Goldman Sachs-backed ZestMoney, once valued at $450M, to shut down

ZestMoney, a buy now pay later startup whose ability to underwrite small ticket loans to first-time internet customers attracted many high-profile investors including Goldman Sachs, is shutting down following unsuccessful efforts to find a buyer.

The Bengaluru-headquartered startup — which also identified PayU, Quona, Zip, Omidyar Network and Ribbit Capital among its backers — employed about 150 people and had raised over $130 million in its eight years journey.

The startup’s new leadership, which informed the employees about the decision to shut down Tuesday, didn’t respond to a request for comment. The startup will fully wind down by end of the month, the leadership said.

The move follows ZestMoney founders quitting the startup in May this year after acquisition talks with fintech giant PhonePe didn’t materialize. The founding team handed over the firm to three new leaders, who raised a few million dollars from existing investors and attempted to find new path for the company.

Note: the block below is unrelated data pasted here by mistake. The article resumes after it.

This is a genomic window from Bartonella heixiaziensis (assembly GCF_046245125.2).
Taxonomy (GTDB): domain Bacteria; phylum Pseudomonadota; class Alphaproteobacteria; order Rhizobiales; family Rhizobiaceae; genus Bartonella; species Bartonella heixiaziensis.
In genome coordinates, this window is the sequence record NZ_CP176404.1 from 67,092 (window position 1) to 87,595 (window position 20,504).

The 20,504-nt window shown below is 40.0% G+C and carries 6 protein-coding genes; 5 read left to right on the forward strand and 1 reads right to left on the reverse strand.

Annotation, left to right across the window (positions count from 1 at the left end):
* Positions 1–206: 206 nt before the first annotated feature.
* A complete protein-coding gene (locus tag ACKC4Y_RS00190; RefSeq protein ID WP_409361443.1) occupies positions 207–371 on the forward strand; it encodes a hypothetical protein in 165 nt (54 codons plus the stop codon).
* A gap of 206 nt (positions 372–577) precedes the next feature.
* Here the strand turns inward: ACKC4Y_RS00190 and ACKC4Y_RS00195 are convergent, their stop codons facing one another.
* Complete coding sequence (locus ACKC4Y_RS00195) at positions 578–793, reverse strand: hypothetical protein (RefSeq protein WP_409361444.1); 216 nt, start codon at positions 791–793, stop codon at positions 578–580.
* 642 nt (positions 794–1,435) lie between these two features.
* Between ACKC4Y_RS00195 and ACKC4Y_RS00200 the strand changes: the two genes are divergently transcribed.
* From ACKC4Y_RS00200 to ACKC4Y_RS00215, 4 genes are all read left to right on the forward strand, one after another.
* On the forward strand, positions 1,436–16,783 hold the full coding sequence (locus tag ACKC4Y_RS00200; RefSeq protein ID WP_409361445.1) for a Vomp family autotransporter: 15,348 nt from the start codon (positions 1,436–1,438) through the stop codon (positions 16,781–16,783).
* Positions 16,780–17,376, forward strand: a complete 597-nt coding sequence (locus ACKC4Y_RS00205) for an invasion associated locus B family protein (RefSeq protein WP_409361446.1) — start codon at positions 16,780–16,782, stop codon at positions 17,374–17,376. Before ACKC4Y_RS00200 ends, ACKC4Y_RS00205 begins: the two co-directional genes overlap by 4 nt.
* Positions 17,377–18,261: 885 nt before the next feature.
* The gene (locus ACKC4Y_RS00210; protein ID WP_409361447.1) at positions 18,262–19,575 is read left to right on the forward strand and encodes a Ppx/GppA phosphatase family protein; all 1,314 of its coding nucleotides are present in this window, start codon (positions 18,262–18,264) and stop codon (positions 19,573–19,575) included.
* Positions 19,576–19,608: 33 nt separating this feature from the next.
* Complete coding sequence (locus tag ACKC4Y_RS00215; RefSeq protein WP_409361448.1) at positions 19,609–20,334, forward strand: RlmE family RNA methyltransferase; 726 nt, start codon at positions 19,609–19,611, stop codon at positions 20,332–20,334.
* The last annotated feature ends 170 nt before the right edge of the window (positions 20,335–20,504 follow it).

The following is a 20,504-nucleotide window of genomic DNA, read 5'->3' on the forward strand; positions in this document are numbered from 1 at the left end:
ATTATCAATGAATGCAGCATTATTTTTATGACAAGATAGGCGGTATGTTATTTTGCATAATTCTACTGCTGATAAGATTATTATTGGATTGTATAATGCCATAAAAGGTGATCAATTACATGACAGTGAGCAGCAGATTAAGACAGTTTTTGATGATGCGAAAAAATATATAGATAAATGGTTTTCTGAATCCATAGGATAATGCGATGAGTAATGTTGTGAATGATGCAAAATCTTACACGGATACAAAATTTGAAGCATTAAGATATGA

They engaged with many investors and fintech giants in recent months to explore deals, people familiar with the matter said.

ZestMoney, once valued at $445 million, drew backing of high-profile investors thanks to its ability to underwrite small ticket loans to first-time internet customers.

ZestMoney is among a handful of Indian startups that used alternative data points to help build credit profiles on consumers, making them eligible to make their first online purchases.

India’s low credit card penetration has left a majority of the population without traditional credit scores, which banks rely on to evaluate creditworthiness before issuing loans. Furthermore, small loans do not yield significant returns for banks, disincentivizing them from issuing such financial products. In response, ZestMoney, alongside other emerging startups like Axio and LazyPay, has attempted to carve out a niche in a market traditionally dominated by financial giant Bajaj Finance.

Tuesday’s news is the second blow for Omidyar Network this week. Omidyar-backed Doubtnut — which had raised over $50 million and once received a $150 million acquisition deal — agreed to sell for $10 million, TechCrunch reported Monday.

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